Mississippi: 1984 Jackson Mets, Texas League Champions. This Double-A farm team of the Mets featured 4 players who would feature in the big club's World Championship 2 years later: Lenny Dykstra, Roger McDowell, Rick Aguilera and Calvin Schiraldi -- of course, Schiraldi had been traded to the Red Sox for Bob Ojeda, and then blew Game 6 of the World Series for the Red Sox. (I said 4 who featured in the '86 Mets' title, not necessarily on it.) But the most interesting player on the '84 Jackson Mets might well have been slugging outfielder Billy Beane, who debuted with the Mets that September, but washed out as a player with both them and the A's, before working his way back up through the Oakland organization and becoming their general manager.
Missouri: 1969 Kansas City Chiefs, Super Bowl IV winners. Hard to pick a single one of the St. Louis Cardinals' 11 World Series winners, and it's plausible to say that none was even the greatest St. Louis team, as there's also the 1958 NBA Champion Hawks and the 1999 NFL Champion Rams. Aside from the Chiefs, the only other K.C. representative is the 1985 Royals, and even though they won the World Series, they might not have been as good as the 1980 Royals who lost it, or the 1976-77-78 Royals who didn't even win the Pennant.
Montana: 1971 Billings Mustangs, Pioneer League Champions. This Rookie League farm team of the Royals (now of the Cincinnati Reds) was led by George Brett, and also had reliever Mark Littell. It also had a pitcher named Randy Johnson -- but not the one that was just elected to the Hall of Fame.
Nebraska: 1975 Kansas City-Omaha Kings, NBA Western Conference Semifinalists. While the University of Nebraska has produced some great football teams, the Kings, splitting their home games from 1972 to 1975, remain the only major league team in any sport to play any home games in Nebraska. And this was the only one of their 3 seasons to see them make the Playoffs, led by Nate "Tiny" Archibald and Sam Lacey.
Nevada: 1984 Utah Jazz, NBA Western Conference Semifinalists. Because of Nevada's legalized gambling, major sports leagues are hesitant to place teams in Las Vegas. Nevertheless, due to losing money in the NBA's smallest market, Salt Lake City, the Jazz played a few home games at the Thomas & Mack Center, UNLV's home court, in the Vegas suburb of Paradise. It worked, as Adrian Dantley, Darrell Griffith and Mark Eaton won them a Playoff round, probably saving the franchise. The Lakers now play preseason games there.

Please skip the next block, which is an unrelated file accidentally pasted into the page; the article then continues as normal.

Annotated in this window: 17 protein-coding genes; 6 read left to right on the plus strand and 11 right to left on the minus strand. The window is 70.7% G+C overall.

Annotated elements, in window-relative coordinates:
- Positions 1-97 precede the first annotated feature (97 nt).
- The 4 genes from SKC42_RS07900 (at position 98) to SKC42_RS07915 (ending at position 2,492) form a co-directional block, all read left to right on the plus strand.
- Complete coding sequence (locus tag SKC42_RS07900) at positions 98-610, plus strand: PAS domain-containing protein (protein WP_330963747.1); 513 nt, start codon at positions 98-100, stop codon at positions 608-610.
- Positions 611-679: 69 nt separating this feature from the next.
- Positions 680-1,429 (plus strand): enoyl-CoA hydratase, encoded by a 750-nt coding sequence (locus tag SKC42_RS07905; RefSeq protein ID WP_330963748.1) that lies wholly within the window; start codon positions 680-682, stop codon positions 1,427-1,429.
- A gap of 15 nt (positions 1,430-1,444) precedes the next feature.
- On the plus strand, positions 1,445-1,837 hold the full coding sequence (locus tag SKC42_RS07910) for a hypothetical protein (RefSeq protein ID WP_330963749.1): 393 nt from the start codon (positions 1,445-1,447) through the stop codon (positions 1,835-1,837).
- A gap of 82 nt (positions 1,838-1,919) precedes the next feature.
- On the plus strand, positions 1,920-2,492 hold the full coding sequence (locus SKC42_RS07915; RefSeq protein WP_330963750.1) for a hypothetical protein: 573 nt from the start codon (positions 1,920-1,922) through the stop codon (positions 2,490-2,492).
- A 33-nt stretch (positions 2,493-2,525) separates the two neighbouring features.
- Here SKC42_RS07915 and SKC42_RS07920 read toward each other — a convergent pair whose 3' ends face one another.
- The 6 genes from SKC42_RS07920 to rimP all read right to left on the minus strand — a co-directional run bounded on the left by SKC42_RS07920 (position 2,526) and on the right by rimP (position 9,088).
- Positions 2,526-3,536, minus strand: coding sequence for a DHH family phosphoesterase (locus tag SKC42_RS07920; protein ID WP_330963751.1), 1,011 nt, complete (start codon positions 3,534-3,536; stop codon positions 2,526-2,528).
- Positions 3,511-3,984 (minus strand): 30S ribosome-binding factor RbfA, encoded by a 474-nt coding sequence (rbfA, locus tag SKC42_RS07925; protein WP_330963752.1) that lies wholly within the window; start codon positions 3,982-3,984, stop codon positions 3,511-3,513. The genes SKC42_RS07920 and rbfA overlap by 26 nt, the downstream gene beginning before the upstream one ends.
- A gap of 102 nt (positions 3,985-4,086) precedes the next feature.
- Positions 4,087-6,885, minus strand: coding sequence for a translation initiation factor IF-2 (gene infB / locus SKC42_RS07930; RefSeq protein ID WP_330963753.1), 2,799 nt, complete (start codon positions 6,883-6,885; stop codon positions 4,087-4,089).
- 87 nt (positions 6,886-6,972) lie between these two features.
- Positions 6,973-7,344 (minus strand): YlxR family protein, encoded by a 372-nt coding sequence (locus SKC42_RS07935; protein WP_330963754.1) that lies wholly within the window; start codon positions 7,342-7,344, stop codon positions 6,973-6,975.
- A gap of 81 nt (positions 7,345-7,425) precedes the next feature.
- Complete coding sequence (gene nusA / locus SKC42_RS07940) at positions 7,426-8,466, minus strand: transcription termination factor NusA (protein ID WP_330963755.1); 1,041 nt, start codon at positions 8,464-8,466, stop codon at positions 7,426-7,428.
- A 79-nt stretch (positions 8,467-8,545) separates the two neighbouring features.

New Hampshire: 2004 New Hampshire Fisher Cats, Eastern League Champions. This Double-A farm team of the Toronto Blue Jays, based in Manchester, was led by Aaron Hill and Brandon League.
New Jersey: 1986 New York Giants, Super Bowl XXI winners. More loaded than the Giants' 7 other NFL Championship teams. If you insist upon a "true New Jersey team," go with the 2000 Stanley Cup-winning New Jersey Devils, who had more overall talent than their 1995 and 2003 Cup winners.
New Mexico: 1972 Albuquerque Dukes, Pacific Coast League Champions. This Triple-A farm team of the Dodgers, managed by Tommy Lasorda, produced so many major league stars, including several players from the Dodgers' 1974, '77, '78 & '81 Pennant winners: Ron Cey, Davey Lopes, Joe Ferguson, Steve Yeager, Von Joshua, Charlie Hough, Rick Rhoden, Doug Rau... Even guys who made it with teams other than the Dodgers, like Larry Hisle, Tom Paciorek and Geoff Zahn.
New York: 1998 New York Yankees, World Series winners. As great as the 1927 Yankees were, they had a weak spot at catcher, and while their pitching could stand up to the game of that time, it couldn't compared to even later Yankee titlists such as 1936, 1951, 1961, 1978 or the Joe Torre teams. The 1986 Mets don't come close, nor do the 1955 Brooklyn Dodgers or any of the baseball Giants' World Series winners before they moved to California. Nor do any of the pre-Meadowlands Giants teams, the Jets' Super Bowl III winners, nor even the 1970 Knicks or 1983 Islanders or 1994 Rangers.
North Carolina: Carolina Hurricanes, 2006 Stanley Cup winners.
North Dakota: 1953 Fargo-Moorhead Twins, Northern League Champions. This Class C (roughly today's A-ball) farm team of the Cleveland Indians, as does the independent-league successor the Fargo-Moorhead RedHawks, represents 2 cities divided by the Red River: Fargo, North Dakota and Moorhead, Minnesota. (The local ballpark hasn't been in Moorhead since the 1930s.) This team may also be a partial inspiration for naming the Minneapolis-St. Paul franchise "the Minnesota Twins," along with the "Twin Cities" name. The '53 F-M Twins, managed by Zeke Bonura, went 86-39, despite having only 1 future major leaguer on their roster. But it was Roger Maris. They had 2 pitchers go 20-9 and 20-5, and another go 10-2.